RFID Makes Work More Fun

A big unknown when companies introduce a new technology is how individual employees will react to it. When the U.S. Department of Defense started using active (battery-powered) radio frequency identification tags on containers, some people thought they might be valuable, so they stole them. Others thought they were going to be used to monitor workers, so they destroyed them.

Retailers are having more success. Anecdotal evidence suggests store associates love RFID. Instead of walking around a store to figure out what’s missing from shelves, sales associates use a handheld interrogator to quickly read tags on jeans and other items. “It turns out they now take inventory more often,” says Jeff Richards, vice president of intelligent supply chain services at VeriSign, who has worked with a number of retailers on item-level pilots in stores. “Even without being asked, they just do it because it’s fast, accurate and easy.”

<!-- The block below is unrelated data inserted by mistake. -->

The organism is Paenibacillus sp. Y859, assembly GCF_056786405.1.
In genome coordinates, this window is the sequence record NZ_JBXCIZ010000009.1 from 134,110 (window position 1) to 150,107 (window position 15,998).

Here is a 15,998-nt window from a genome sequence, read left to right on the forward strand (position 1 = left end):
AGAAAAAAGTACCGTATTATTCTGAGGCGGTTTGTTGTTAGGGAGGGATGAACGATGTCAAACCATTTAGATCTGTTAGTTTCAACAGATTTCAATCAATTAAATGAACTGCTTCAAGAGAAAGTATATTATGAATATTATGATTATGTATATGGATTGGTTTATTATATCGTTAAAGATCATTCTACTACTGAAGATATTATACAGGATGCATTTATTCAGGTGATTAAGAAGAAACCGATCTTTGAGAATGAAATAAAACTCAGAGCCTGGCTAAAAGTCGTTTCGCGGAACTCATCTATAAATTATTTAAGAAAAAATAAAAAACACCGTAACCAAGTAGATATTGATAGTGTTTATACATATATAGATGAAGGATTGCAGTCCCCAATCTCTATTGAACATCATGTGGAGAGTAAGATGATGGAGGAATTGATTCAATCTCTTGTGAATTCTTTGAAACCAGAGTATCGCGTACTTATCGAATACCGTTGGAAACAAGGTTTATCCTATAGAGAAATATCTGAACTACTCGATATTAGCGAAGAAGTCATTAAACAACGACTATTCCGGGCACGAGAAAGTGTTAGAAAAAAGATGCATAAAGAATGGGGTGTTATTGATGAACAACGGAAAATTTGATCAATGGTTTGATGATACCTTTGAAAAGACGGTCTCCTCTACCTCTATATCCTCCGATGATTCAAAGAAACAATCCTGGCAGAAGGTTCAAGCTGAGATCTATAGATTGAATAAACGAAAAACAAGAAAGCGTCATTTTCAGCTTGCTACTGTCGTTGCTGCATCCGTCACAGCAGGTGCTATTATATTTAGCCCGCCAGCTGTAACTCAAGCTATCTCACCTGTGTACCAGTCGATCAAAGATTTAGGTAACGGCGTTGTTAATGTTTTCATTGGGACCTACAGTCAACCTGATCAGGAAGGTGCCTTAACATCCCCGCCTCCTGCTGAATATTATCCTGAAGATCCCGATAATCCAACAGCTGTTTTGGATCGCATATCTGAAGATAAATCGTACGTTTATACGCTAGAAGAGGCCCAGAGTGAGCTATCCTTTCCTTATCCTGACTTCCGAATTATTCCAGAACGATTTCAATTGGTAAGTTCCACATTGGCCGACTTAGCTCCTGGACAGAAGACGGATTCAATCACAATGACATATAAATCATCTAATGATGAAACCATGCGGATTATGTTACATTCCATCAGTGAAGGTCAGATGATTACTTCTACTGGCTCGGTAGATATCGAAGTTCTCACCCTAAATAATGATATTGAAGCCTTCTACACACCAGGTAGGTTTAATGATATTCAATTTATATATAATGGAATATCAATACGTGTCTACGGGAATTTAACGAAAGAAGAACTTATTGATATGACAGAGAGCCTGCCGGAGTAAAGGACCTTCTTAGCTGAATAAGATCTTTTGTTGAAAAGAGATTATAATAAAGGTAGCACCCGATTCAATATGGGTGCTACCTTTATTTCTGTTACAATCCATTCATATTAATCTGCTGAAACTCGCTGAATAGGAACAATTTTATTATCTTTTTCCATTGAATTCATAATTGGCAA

Best Buy’s employees have embraced RFID in their workflow.

Best Buy‘s employees also embraced RFID. The retailer did an in-store trial of smart shelves that tracked computer game inventory (see RFID Gets Item-ized). Store associates were able to print out a report showing what items needed to be replenished. “With RFID, it was so accurate and easy,” says Paul Freeman, Best Buy’s RFID program director. “They would just go to the workstation on the selling floor and request a replenishment report. They got into a rhythm.”

Freeman says that Best Buy, which plans further testing of the technology, could prompt associates to replenish when items are out of stock by automatically generating reports at set intervals or sending a message to an associate’s PDA. But for now, he’s comfortable letting people do it when they feel replenishment is necessary. “When you make it easy,” he says, “people are happy to do their job.”